I once explained the concept of Airbnb to some Gen-X co-workers. They were appalled by the idea. I argued with them – “It’s just like when you rent a beach house for the week with your family!” They weren’t having it. “You guys are the Uber generation,” one told me. “You’re always getting in each other’s’ cars, sleeping in each other’s beds.” Touché.
I’m a millennial, but I haven’t fully crossed over to the Airbnb side. I still enjoy knowing where my sheets and towels came from, especially when only staying somewhere for a short period of time. Enter compromise: the new concept of “invisible service”. This type of hotel – a hybrid of a hotel and an Airbnb – was made for millennials.
Lokal is one such hotel in Philadelphia. Aptly named, it attempts to merge the comforts of home with the luxury of a hotel. Hidden in the heart of old city, you’d walk right by it if you didn’t know it was there. (My Uber drive almost drove right by as well.) A friend of mine lives on the same block and didn’t know it was there.
Their website states, “The inspiration for the Lokal concept came from how we like to travel. We want to stay in design-driven boutique hotels in the heart of residential neighborhoods and feel like we are staying like a local, rather than a tourist.” This defines not only me, but this blog, so I was excited to try it out.
The day before my arrival I was sent an email that contained instructions on how to get into the building: a code to be typed into the keypad and an additional code for getting into my room. There is no front desk or concierge, just a door that enters into what feels like an urban apartment building (and yes, I was on a third-floor walkup).
When I first walked in I felt like I wanted a glass of wine and to have friends over. This is what the modern traveler is seeking in alternative lodging – a sense of home, while away. Complete with a Sonos sound system, an iPad filled with service apps, and a bar cart (including cocktail recipes!) – I really did feel like I had the luxuries of home.
The rooms are named for the city itself – “Ben”, “Betsy”, “Billy”. I was in “Will”, named for the Fresh Prince whom was “West Philadelphia, born and raised”. Each room is adorably decorated by the design company Jersey Ice Cream Co. and I found myself admiring the kitchen and taking notes for my next renovation.
There’s also a printed guide of neighborhood restaurants and things to see. They even divided breakfast spots by cuisine which is perfect for me, because I’m usually on the hunt for a breakfast sandwich in the morning…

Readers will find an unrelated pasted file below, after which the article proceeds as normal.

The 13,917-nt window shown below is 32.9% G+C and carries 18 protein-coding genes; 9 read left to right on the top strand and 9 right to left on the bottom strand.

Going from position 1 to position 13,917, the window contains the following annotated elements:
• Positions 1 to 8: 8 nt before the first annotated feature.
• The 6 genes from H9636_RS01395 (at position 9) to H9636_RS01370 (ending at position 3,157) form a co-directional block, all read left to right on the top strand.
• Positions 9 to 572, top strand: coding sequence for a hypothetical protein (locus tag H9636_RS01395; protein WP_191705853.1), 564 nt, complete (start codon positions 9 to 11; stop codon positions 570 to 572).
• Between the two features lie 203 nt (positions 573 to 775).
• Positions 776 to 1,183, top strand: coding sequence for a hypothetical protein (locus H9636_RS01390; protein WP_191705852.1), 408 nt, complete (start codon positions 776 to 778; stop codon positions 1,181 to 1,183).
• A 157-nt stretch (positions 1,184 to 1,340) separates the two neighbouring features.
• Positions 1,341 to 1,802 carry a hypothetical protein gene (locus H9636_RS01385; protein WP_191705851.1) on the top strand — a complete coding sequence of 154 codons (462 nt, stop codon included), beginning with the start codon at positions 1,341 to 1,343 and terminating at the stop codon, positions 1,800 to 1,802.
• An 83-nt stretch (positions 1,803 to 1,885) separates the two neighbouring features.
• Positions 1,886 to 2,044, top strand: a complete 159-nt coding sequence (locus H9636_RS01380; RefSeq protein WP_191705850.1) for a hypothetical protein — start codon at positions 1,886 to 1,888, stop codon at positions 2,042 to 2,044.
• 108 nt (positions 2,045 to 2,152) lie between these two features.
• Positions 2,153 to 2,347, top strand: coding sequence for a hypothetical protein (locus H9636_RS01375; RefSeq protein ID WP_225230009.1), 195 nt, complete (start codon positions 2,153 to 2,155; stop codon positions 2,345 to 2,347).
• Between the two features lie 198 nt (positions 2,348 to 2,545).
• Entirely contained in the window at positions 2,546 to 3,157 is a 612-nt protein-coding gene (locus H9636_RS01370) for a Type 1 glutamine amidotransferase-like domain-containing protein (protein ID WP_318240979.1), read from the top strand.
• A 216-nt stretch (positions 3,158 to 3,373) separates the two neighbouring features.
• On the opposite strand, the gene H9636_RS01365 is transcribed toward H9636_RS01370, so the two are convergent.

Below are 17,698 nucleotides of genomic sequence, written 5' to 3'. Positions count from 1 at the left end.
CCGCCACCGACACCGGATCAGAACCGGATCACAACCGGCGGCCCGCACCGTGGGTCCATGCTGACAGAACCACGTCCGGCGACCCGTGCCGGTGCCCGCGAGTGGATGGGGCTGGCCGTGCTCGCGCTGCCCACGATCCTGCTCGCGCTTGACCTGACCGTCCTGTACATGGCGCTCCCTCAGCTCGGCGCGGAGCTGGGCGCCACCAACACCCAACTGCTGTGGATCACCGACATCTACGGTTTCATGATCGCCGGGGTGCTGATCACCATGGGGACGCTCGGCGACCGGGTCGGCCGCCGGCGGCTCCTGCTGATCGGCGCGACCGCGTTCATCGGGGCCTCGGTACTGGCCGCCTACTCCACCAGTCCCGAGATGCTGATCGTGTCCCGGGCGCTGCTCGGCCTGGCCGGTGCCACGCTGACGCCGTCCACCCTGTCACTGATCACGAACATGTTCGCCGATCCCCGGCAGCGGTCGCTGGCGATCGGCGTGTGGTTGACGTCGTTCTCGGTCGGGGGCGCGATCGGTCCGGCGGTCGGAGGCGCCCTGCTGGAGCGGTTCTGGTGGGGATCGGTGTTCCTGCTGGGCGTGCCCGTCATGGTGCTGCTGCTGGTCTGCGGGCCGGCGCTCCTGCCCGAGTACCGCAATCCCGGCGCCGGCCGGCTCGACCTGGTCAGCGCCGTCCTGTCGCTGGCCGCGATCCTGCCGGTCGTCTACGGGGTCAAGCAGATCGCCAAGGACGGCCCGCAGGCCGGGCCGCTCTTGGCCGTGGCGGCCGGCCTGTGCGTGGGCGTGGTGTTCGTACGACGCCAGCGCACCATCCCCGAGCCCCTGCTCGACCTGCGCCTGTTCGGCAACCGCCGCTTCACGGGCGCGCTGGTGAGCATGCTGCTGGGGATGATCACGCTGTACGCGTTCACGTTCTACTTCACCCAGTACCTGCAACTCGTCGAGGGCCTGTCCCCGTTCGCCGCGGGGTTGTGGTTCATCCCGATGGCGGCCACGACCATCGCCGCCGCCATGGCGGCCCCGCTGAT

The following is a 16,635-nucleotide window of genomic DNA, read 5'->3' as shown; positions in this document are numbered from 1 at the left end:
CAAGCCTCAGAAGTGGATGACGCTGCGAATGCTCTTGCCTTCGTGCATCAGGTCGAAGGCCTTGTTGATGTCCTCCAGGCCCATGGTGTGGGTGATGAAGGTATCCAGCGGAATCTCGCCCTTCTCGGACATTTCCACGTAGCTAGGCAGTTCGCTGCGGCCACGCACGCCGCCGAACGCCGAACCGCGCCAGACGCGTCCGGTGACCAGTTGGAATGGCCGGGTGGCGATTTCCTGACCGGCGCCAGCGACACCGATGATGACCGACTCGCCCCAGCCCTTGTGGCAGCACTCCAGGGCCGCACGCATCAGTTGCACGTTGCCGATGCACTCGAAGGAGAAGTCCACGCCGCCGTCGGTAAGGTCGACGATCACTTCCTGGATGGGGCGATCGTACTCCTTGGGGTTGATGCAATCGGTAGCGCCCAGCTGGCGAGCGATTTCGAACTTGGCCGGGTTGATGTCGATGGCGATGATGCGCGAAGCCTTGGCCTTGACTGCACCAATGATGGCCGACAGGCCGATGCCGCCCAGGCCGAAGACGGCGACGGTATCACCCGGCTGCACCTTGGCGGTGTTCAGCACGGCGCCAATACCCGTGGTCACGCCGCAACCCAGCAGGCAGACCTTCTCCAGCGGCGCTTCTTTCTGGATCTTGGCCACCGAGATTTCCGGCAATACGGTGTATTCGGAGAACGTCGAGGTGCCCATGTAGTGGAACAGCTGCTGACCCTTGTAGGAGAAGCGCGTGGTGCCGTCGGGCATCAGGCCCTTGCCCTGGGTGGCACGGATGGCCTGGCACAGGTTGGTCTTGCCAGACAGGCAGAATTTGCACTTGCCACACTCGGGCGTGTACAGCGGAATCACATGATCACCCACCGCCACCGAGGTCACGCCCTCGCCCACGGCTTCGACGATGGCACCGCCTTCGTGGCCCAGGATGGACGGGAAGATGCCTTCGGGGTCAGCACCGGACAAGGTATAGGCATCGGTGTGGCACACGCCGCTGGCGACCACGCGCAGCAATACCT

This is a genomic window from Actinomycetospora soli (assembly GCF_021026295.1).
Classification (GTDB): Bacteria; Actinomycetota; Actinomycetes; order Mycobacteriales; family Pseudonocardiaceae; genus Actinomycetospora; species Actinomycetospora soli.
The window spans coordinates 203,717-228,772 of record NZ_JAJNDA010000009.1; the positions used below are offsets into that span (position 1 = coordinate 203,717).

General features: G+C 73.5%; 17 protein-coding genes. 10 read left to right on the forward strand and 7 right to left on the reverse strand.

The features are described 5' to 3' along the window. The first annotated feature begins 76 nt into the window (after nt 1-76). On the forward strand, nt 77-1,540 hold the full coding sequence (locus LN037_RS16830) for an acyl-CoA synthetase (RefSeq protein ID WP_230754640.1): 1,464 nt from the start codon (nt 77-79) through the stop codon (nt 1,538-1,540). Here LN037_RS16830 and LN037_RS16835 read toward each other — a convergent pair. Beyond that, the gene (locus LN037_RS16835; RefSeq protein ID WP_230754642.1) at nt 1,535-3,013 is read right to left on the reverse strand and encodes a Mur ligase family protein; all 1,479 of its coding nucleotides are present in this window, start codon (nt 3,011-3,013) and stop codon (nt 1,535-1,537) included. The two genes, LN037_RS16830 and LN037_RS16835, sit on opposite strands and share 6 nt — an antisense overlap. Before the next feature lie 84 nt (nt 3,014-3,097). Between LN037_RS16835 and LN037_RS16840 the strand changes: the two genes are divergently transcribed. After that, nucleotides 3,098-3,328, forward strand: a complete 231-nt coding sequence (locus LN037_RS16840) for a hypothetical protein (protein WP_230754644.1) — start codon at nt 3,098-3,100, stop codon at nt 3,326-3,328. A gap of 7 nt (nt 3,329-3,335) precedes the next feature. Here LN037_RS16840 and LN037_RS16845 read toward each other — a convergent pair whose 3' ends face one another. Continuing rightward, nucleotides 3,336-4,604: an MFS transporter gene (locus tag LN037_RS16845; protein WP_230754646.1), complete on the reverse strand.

From a business perspective, I was filled with questions for the owner – What kind of investment did this require? How many calls a day do you get about the TV not working or the water pressure being too low? Who comes back to change all the access codes and how often? Do you ever mix them up? Aren’t those logo-branded coat hangers expensive? Do you count them after every stay and charge guests if one goes missing? I suppose these are all things that are working out, because they just opened a second location in New Jersey.
This is definitely not a hotel to recommend to your technology-challenged parents or your friend that likes being waited on and calling room service. My parents are still a bit confused why this is considered a “hotel.” But millennials are also known for our insatiable desire to travel, so it’s not our fault we found cheaper (and more comfortable) ways to do it. We may be unwilling to settle down, but that’s because we’ve found comfort in everyday life, wherever that may take us.
Chad Ludeman says
Thanks so much for the thorough review guys! It’s nice when our guests really get what we were trying to accomplish and so happy you enjoyed the stay!
I figured I go ahead and answer your questions:
– It was a big investment. Buildings are not cheap on that street and this one was in bad shape. We tore it apart, rebuilt it and spared no expense on the interiors…
– We actually get very few calls about things not working. Between people just being familiar with most of the things and detailed instructions in the rooms, most people figure it all out. This is a bit surprising to us as well, but welcome!
– We change all the access codes remotely and daily. It’s not too bad.
– I’m sure we’ve mixed codes up, so we always have backup emergency codes for people in case they can’t get in. We have a call service cover our phones while we sleep with these emergency codes and instructions. So if you’ve had a bit to drink and come back to your room at 3AM, someone is a phone call away to help you get back in!
– The coat hangers are from IKEA! Ssshhh. Don’t tell anyone! We have a branding iron in our office with a few of our logos that can be switched out. That’s how we branded the leather in room guide book as well!
– We don’t count them so much. We don’t mind people grabbing one because they love the brand. We do count the robes!!
– Come back to our Fishtown location next year. It’s going up now!
While we are definitely geared towards millennial ways of living and traveling, we are not millennials ourselves and have a lot of older guests who love their stays here and seem to have no problems with the tech. Many of our guests seem to really like the privacy aspect of it and we’ve done some pretty big favors for our “pickier guests” to make sure they are as satisfied with their stay here compared to any other luxury brand hotel…
Thanks, Chad! And thanks so much for answering my questions! You guys really have a good system down, and it seems to be working. Very cool concept, and I’m excited to see your other locations come to life!